“It’s really difficult to talk about Colombian food. From the Caribbean coast, to the mountains, to the Amazon or the Pacific coast, Colombia has a lot of diversity.” Santiago explicits,
“For example, the one that most influences our menu is Colombian Caribbean food, which is based on seafood and flavors where we use sweetness or fruits. The sweetness in the coffee sauce, or the sweetness that you can find in the ceviche with the coconut milk. Or the spicy pineapple. Those flavors can be spicy but also a little bit sweet.”
i Latina certainly lives up to its gleaming reputation with produce and ingredients highlighting various countries in Latin America. Just pay attention to a fan favorite course: the Ecuadorian cacao truffle with sea salt and olive oil.
Santiago gives us an inside scoop on the cacao, “I have never been to Ecuador, but in that case [the dish] we were looking for the best cacaos of America. We received cacaos from many places and we found that the Ecuadorian cacao was extremely aromatic, dark; it works really well in the formula we make, with the olive oil and the salt.” And it must be said that the chef uses olives from Mendoza, a region in Central Argentina known for extraordinary wines and olives.
Speaking of wines, the lustrous seven-course meal would be too lonely without the accompaniment of a florid wine pairing performance. One must not speak of the wine selection at i Latina without mentioning Macias clan’s oldest brother: Camilo, aka: the gentle and insightful wine connoisseur. Every course on the menu is paired with the best of Argentine wine, mostly from Mendoza and Patagonia. The restaurant now features a cocktail menu including the classic gin and tonic and a house special smoked negroni.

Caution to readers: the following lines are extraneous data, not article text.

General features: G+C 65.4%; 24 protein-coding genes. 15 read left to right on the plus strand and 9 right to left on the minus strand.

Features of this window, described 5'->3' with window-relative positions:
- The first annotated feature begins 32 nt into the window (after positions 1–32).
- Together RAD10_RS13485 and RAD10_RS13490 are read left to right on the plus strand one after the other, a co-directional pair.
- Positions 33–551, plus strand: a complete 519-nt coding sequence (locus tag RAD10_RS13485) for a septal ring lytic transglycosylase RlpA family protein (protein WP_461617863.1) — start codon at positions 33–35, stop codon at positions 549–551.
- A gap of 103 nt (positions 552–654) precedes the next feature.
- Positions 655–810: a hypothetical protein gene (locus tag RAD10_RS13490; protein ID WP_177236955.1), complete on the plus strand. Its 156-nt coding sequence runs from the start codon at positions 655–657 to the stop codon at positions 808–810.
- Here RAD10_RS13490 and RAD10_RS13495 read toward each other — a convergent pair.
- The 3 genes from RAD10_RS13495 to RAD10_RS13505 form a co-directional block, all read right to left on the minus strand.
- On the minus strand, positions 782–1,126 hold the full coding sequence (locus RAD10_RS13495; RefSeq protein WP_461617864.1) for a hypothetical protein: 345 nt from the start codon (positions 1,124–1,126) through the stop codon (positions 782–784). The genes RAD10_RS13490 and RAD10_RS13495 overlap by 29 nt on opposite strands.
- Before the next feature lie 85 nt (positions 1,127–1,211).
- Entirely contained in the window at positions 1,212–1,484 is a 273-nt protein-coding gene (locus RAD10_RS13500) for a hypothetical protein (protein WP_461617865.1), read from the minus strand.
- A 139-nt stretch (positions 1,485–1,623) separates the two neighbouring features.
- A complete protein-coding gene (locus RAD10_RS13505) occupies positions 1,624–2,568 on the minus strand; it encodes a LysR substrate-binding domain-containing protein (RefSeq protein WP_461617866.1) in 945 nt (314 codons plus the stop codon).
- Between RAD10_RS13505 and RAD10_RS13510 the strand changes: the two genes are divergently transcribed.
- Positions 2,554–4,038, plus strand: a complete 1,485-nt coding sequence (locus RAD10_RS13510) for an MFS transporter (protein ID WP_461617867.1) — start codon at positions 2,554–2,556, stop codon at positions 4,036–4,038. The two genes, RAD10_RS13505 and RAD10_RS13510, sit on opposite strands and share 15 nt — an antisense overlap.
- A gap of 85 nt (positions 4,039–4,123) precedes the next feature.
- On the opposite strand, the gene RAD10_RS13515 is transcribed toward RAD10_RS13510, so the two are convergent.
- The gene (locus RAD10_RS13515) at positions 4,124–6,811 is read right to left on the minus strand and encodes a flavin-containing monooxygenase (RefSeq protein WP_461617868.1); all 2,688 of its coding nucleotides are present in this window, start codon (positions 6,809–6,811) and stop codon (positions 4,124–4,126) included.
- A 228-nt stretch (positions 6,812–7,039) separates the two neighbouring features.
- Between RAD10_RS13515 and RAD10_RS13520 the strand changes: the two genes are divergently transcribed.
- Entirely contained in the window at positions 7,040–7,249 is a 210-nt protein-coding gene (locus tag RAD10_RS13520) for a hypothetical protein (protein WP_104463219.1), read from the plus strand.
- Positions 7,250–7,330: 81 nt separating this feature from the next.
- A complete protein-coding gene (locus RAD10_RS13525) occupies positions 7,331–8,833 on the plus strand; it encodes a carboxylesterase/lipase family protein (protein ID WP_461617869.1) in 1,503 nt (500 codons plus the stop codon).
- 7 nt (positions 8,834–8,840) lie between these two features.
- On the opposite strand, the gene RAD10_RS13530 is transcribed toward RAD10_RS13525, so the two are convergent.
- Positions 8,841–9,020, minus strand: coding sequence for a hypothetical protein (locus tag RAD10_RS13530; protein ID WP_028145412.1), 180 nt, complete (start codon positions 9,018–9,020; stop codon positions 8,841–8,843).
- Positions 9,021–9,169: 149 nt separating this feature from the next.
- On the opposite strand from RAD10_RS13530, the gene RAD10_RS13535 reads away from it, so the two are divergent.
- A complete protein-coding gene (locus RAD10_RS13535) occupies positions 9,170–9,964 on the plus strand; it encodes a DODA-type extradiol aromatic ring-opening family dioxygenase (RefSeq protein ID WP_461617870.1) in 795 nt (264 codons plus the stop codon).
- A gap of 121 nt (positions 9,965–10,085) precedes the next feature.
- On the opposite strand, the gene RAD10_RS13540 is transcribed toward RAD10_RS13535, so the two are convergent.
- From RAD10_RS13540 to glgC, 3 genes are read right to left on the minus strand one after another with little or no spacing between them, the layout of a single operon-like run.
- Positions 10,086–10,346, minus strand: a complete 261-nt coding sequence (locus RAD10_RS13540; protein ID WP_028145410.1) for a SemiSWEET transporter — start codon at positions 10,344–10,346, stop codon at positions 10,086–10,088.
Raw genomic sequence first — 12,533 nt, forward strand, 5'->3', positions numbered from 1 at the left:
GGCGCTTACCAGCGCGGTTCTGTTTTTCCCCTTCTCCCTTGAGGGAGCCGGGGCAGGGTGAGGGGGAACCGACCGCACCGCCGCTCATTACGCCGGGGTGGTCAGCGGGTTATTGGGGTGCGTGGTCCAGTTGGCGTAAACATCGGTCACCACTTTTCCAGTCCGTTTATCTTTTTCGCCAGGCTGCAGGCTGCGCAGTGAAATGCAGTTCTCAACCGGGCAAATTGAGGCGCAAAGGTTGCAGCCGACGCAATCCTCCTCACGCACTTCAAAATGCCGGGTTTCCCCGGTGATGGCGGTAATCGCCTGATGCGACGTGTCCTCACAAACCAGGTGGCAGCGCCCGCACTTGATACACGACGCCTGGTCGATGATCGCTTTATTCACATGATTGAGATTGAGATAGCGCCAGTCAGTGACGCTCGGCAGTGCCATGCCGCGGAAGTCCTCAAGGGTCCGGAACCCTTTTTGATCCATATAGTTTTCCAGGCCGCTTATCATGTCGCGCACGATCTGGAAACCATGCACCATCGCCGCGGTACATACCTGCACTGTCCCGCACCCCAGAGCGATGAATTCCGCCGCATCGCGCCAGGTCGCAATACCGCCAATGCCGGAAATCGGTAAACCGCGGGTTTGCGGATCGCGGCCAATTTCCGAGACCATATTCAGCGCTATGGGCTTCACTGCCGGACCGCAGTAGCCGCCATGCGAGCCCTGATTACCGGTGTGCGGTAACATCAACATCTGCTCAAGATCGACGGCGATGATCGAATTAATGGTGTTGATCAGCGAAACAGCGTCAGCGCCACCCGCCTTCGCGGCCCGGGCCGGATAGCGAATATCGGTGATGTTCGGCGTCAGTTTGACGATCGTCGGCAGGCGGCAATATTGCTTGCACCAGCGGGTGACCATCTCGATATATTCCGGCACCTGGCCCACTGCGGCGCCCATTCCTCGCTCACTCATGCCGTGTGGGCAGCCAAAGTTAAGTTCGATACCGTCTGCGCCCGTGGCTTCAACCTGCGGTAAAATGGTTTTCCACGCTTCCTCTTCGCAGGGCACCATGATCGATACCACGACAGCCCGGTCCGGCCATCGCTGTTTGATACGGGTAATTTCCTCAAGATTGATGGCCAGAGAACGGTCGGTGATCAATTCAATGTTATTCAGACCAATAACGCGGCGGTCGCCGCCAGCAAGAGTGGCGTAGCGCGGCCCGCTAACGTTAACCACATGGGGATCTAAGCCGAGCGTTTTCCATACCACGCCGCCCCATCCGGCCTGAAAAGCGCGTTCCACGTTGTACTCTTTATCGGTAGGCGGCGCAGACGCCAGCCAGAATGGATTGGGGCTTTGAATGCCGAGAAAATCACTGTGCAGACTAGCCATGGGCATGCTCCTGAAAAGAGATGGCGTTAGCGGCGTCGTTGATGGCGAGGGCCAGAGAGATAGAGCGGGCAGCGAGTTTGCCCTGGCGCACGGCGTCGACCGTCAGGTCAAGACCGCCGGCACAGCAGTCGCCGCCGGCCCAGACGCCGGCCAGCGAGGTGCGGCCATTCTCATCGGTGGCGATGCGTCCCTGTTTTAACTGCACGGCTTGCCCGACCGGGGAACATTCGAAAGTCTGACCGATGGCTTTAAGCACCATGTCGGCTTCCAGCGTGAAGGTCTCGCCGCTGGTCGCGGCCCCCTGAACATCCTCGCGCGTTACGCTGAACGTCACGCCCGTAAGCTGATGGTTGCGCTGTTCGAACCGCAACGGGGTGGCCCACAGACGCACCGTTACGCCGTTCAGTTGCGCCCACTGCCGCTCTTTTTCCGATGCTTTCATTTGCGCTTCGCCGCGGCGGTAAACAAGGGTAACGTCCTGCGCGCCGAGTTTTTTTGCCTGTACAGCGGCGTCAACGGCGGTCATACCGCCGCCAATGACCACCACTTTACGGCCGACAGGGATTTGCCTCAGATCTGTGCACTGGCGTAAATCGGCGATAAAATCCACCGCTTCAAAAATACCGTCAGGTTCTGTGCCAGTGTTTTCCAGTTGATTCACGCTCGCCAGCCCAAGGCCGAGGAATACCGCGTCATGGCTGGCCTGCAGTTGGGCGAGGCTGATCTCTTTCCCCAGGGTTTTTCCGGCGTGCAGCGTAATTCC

Entering the restaurant is comprised of sweet greetings by Laura – Camilo and Santiago’s delightful younger sister. The interior space of the restaurant radiates a certain female touch. Fresh flowers galore, candles demurely lit, one particular wall proudly displays a powerful painting from the sibling’s mother. Such exquisite taste in decor is credited to Laura’s contribution. She remains humble and gentle throughout each shift in addition to a smile that never seems to fade.
As I sipped on the final course which was a Colombian coffee infused with cinnamon and cardamome, I couldn’t help but sink in a sense of deep regret that my flight departing Buenos Aires would be a few hours away. Santiago couldn’t resist his undying passion and clearly had something else to say.
“Let me explain to you how we make the coffee.” He pointed at the cup I was slowly indulging, “So this is a coffee that we actually make here in-house. We heat up water to 80°c, which is a lot lower than the average temperature you drink coffee in the States. Usually they boil water which burns the coffee a little bit. We infuse the water with cardamom and cinnamon, and then when it reaches 80° we throw in the coffee, let it sit for a while and then filter it.”
There’s serious science even to his coffee. Precisely, Santiago is going to places. You will see his name plastered all over Latin America someday. Soon.
The success of i Latina centers around its lush menu which delivers enticing bite after bite. But the true compelling force that encircles the food is a marked family spirit – one that locals and travelers can relate to as soon as they walk in the door.
I left Argentina a few hours after my visit to i Latina. To this day, it’s still the meal I reminisce about a city that I could see myself living in.